Some compact keyboards use the 1.5U row 2 key as Backspace (this is known as “HHKB-style Backspace”, as it originated in the HHKB keyboard). Due to this, the backslash‑pipe key is moved to row 1 and takes the left half of the area the original Backspace key used to occupy; the right half is typically used by the backquote‑tilde key, which has been displaced from its top left corner position in favor of Esc.

English (USA) national layout over an HHKB-like physical layout.

Most keycap sets provide a 1.0U row 1 backslash‑pipe key to cater to HHKB and HHKB-like physical layouts.


It must be noted, though, that moving the backslash‑pipe key to row 1 like that is not an innovation of the HHKB layout. Before IBM released the Model M keyboards with the Enhanced Layout, there was the AT layout, which had the infamous “BAE” Enter key:

English (USA) national layout over a common BAE physical layout.

That gigantic thing left no room at all for the backslash‑pipe key and forced it up to row 1; to make space for it, the Backspace key was reduced to 1U (this tiny Backspace is the true reason BAE was so hated, and what ultimately led IBM to abandon it in favor of both of the current Enter keys in the Enhanced Layout).


Row 4 (but not really).

Given that the tiny Backspace was so (rightly) hated, some companies came up with alternative physical layouts that kept both the BAE Enter and the (proper) 2U Backspace key. The two most popular BAE variants in this regard are:

English (USA) national layout over a (Focus variant) BAE physical layout.

In the “Focus Layout”, the right Shift key is split on its right side, and the backslash‑pipe key is placed in the space left behind.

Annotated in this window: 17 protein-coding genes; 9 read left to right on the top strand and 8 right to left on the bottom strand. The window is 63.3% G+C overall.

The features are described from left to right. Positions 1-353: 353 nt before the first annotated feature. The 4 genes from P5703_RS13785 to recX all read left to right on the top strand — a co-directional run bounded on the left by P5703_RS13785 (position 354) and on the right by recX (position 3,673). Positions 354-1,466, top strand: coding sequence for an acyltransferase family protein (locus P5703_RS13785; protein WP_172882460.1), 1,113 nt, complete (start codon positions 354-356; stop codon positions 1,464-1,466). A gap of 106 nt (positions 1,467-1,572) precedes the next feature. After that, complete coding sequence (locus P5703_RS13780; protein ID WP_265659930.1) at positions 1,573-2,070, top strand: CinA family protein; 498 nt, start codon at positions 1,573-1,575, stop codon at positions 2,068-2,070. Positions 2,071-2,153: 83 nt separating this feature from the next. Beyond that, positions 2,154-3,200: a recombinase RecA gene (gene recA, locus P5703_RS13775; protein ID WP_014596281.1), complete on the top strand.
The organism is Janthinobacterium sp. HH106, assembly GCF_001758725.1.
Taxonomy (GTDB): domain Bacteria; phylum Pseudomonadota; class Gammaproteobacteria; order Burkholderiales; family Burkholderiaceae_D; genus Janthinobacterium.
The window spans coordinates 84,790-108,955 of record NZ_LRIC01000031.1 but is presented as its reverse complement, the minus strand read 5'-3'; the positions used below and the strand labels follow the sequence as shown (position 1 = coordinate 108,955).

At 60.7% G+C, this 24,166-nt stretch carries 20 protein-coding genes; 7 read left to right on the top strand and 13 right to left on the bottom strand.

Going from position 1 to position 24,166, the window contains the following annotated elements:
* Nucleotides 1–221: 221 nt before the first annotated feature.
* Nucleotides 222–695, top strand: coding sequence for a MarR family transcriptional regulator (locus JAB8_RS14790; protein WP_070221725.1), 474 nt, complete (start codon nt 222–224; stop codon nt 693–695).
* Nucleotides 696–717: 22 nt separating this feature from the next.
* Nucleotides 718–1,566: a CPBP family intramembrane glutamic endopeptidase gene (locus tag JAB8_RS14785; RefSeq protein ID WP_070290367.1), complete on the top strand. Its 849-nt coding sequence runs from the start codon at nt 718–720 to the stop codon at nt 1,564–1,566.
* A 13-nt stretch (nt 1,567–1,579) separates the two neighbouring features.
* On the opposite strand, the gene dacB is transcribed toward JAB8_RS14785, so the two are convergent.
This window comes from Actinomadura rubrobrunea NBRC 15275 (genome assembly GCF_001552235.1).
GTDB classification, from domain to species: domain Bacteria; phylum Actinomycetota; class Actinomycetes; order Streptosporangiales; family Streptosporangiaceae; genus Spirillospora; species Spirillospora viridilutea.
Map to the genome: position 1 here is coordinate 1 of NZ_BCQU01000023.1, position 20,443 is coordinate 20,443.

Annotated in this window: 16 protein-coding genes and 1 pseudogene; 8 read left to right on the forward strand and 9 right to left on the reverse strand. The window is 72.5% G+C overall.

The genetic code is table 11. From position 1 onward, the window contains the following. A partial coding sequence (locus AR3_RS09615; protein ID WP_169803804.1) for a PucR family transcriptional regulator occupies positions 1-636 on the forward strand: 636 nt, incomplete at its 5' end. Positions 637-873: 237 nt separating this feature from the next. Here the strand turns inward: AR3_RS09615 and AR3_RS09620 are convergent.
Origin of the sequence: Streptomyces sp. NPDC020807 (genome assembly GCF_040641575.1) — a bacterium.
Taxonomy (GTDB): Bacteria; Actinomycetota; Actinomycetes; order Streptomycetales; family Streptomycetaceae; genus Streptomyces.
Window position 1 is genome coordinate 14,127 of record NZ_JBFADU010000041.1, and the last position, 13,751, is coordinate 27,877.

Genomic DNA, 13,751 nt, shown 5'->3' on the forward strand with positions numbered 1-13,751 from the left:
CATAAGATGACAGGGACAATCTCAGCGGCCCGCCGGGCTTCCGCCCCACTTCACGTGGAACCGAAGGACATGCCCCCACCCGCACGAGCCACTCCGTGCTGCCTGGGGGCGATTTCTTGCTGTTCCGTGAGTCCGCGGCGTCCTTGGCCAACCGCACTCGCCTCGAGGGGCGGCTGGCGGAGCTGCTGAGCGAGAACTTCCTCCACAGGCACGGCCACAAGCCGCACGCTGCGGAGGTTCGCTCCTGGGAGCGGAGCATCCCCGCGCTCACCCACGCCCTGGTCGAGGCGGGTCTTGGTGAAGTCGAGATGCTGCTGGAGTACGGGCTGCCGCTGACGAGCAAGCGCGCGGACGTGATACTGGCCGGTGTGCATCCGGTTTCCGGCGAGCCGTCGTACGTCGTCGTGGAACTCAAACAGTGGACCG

English (USA) national layout over a (Monterey variant) BAE physical layout.

Meanwhile, in the “Monterey layout”, the backslash‑pipe key is moved down all the way to the bottom row. Note how this is incompatible with modern bottom rows, as those spaces are taken by the Windows-specific keys.

Modern keycap sets (with a very small number of dishonorable exceptions) do not provide a “BAE” Enter at all, and if they do provide a row 4 backslash‑pipe key, it’s not for BAE support. Instead, they do it because...


Row 4 (for real now).

In terms of the physical arrangement of keys within the alphanumeric block of a keyboard with a given physical layout (full-size, 1800, TKL, 75%, etcetera), ANSI keyboards have a 2.25U (“long”) left Shift key and a 2.25U horizontal Enter key; ISO keyboards have, instead, a 1.25U (“short”) left Shift plus a 1U alphanumeric key to its right, and a 1.25/1.5U vertical Enter key.

The diagram displayed in the row 3 section shows the ANSISO hybrid physical layout (long left Shift and vertical Enter), which is what the specification for the English (USA) layout actually mandates if going with a vertical Enter key. The standard doesn’t specify any character assignment on the extra alphanumeric key an ISO keyboard has (or, for that matter, an ISANSI hybrid). Because of this, there are two main traditions about what to do if said key is actually present: PC style and terminal style.

English (USA) national layout over an ISO physical layout, PC style.

In the PC style, the extra key between Shift and Z is simply a copy of the row 3 backslash‑pipe key.

English (USA) national layout over an ISO physical layout, terminal style.

In the terminal style, the extra key between Shift and Z is assigned the less than and greater than signs, as was done in terminal keyboards.

Given that these are just traditions, keycap set designers are free to do whatever they prefer in this regard (as long as they provide a 1.0U row 4 alpha-colored key, so the switch underneath won’t be exposed). Sets like GMK Oblivion follow the PC style and include a row 4 backslash‑pipe key; sets like GMK Nines follow the terminal style instead and include a row 4 less than‑greater than (<>) key. That said, those sets are a minority, although their percentage of the market is slowly increasing. Most sets that do include a row 4 backslash‑pipe key... do it for yet another reason: